The one thing of which there is no shortage in these United States is wishful thinking. It’s more pandemic than the WuFlu and orders of magnitude more destructive. Sadly, some of that wishful thinking is on the Right.
The rioting and organized theft in the larger cities has revealed an ugly truth. Many on the Right believes they see that truth clearly. It’s the Democrats and their defund-the-police policies! they cry. And part of the responsibility for the madness does belong at that door…but only a part, and a small one at that. The larger problem – the explosion of amorality, especially among the Left’s mascot-groups – is one we have yet to address fearlessly.
But let’s leave that to the side for a moment longer. The phenomenon that gripped me this morning is the belief that undoing the triggering event can undo what it triggered. For an example, here’s Rick Moran at PJ Media:
Is it an accident that big cities with radical Democratic mayors and radical prosecutors are suffering from the most spectacular — and worrying — streak of organized retail theft in history?
Democrats might want you to think that. They will claim that their radical policies with regard to criminal behavior have nothing to do with the lawbreaking that’s happening in San Francisco, Los Angeles, Chicago, and Minneapolis.
Now, as I’ve already said, the anti-law-enforcement policies pursued by the Democrats do bear a small part of the responsibility. But that was more in the nature of a trigger than the whole cause. Yes, the correlation between zones of unchecked mass theft and Democrat political dominance is very strong. But while the thieves probably did go into action in part because of the Democrats’ anti-law-enforcement stance, there’s at least one more influence in the basket that plays a much larger role in the matter. Here’s Moran’s conclusion:
The problem for these cities is that the situation won’t get any better until voters throw the radicals out. But there are so many people who think as the radical prosecutors think: the looters are justified in taking whatever they can carry because they are oppressed and victims of racism.
“Throwing the radicals out” is necessary, a praiseworthy objective. But it won’t stuff the genie of organized mass theft back into its bottle. That is founded on a different phenomenon altogether.
If you can concentrate enough force and can move quickly enough, you can get away with anything.
This has always been the case. It has nothing to do with police funding levels. Think for a moment about how much security, how well armed, and how ready to use lethal methods that Nordstrom’s in L.A. would have needed to prevent the robbery the lined story describes. Now think about applying that level and lethality of security to every retail establishment. The past couple of years we’ve seen the lower-end stores get targeted by flash mobs of teenagers – and the teens nearly always get away with it.
America’s high-trust society was premised on the conviction that “people wouldn’t do such things.” That time has passed.
Why has it passed? Atheism and moral relativism. There are now a sufficient number of persons who:
- Believe that there are no moral absolutes;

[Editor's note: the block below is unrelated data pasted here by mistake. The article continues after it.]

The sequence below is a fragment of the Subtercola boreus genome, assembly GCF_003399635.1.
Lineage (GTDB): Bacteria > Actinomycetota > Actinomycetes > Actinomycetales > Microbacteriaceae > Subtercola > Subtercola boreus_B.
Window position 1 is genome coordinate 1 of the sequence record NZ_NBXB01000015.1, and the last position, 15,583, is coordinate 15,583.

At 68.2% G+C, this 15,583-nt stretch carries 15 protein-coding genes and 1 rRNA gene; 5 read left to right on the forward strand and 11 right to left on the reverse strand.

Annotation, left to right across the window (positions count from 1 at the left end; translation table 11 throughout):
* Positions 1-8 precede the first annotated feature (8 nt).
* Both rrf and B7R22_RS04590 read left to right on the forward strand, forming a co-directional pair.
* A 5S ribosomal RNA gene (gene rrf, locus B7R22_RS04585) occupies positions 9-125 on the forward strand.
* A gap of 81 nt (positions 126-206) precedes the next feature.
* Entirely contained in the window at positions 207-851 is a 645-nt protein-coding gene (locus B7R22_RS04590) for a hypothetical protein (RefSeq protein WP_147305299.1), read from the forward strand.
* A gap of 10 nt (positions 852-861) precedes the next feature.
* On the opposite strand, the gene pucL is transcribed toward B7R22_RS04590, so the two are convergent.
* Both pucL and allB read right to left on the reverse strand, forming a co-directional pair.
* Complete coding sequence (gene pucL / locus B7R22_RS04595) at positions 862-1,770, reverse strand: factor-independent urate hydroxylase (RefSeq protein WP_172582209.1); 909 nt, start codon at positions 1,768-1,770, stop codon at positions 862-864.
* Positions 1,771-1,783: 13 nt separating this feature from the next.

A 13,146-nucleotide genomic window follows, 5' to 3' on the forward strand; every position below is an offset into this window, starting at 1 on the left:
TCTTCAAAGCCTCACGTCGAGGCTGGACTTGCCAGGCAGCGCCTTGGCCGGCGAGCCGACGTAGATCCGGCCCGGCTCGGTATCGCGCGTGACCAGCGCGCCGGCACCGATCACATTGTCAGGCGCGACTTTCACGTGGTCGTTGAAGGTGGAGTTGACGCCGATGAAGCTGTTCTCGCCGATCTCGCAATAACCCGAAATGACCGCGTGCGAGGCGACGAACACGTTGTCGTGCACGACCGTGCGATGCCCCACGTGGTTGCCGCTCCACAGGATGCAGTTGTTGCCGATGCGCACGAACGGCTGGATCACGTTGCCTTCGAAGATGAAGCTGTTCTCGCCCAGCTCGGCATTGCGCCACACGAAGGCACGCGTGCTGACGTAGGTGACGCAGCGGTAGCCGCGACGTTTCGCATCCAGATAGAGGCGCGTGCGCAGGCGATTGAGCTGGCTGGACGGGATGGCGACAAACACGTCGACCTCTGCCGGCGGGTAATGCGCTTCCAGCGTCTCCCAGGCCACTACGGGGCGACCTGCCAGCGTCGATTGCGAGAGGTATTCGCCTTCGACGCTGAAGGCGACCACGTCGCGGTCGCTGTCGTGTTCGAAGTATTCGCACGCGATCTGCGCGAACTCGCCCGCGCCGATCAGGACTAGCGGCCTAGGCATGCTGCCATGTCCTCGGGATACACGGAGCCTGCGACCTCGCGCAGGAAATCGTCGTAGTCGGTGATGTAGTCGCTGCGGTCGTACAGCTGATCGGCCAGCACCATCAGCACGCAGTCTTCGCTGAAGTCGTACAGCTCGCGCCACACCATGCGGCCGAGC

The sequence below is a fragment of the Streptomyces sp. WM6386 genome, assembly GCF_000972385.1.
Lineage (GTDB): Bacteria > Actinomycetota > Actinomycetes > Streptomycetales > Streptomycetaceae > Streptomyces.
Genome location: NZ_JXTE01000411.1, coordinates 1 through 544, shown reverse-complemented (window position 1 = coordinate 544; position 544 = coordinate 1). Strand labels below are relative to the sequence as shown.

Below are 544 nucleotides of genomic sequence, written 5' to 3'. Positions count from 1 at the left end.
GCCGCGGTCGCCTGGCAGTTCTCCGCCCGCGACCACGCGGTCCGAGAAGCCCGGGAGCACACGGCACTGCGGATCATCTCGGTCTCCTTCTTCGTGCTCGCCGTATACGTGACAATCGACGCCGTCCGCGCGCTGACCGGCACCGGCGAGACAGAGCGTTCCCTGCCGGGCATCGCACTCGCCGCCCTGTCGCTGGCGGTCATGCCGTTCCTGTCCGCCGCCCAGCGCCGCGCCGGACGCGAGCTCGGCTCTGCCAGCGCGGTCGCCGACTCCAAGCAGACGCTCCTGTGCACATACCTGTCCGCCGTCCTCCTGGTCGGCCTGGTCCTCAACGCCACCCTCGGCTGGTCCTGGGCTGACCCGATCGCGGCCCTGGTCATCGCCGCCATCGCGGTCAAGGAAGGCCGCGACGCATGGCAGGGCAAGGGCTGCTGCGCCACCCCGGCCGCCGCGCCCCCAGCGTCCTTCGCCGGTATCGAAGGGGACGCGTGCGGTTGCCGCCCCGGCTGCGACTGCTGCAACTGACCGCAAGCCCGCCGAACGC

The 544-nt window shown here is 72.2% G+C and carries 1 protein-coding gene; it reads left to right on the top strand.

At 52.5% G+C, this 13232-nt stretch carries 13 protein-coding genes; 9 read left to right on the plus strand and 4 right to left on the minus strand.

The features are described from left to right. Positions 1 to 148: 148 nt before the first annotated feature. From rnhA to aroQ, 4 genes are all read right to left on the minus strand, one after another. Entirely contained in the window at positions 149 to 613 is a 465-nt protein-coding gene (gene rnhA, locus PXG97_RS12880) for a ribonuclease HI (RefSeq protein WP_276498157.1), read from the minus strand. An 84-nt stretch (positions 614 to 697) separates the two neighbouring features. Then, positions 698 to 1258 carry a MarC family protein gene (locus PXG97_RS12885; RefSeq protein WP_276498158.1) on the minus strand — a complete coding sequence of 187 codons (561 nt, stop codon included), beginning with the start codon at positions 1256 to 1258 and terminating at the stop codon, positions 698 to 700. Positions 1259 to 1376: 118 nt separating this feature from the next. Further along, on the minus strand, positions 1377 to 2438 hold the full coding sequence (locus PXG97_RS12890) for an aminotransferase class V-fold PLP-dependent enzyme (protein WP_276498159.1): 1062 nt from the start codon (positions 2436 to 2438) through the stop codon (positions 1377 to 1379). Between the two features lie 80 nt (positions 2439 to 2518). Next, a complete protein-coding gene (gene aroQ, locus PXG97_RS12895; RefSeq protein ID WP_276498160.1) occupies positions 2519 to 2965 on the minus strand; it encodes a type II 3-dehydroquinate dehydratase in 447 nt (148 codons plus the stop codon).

- Believe that there is no God and no after-life judgment;
- Believe that they won’t be arrested, tried, and punished in this life;
…that they can:
- Find one another easily (especially in zones of high population density);
- Gather to plan a mass smash-and-grab of a selected store;
- Strike and escape before the police can react.
…if, indeed, the police are minded to do so. Such behavior cannot be deterred by a security guard or two. It would take a platoon of such guards, armed and pre-authorized to use lethal force, to present a credible obstacle. How many retail establishments of any kind would willingly deploy such a force? What would it do to their business?
What the cities are suffering today has always been possible. It wasn’t deterred by the threat of temporal punishment, but by the belief that even one who gets away with it today would have to answer for it in the next life. In other words, Americans of previous eras could do what today’s looters are doing, but they wouldn’t!
American cultural influencers have been preaching against theism and moral absolutes for several decades. They’ve reaped a fair crop of converts. Is it any surprise that some of those converts are now acting on what they’ve been told? Is it any surprise that they’re concentrated in cities under Democrat control, where the political and cultural elite have told them repeatedly that “it’s not your fault; it’s society” — ?
Revitalizing our urban police forces won’t put an end to this. Indeed, the problem might not be soluble, barring the extermination of all those who’ve seen that it’s doable and are undeterred by any moral or theological consideration. But even if that course were thinkable, how large a force, working for how many years under essentially no constraints, would it take to snuff it?
These are not pleasant thoughts, but they’re important ones. Perhaps the diminution of our urban police forces was the trigger, or part of it. Simply reversing those calamitous policies won’t reverse the tide of thefts, any more than “reversing” the trigger of a gun would call the bullet back into the chamber. We have a much bigger and longer-term job to do – and we won’t even begin it until we admit that our passivity before the advancing tide of atheism and moral relativism was horribly wrong, a moral default.
Edmund Burke, where are you when we need you?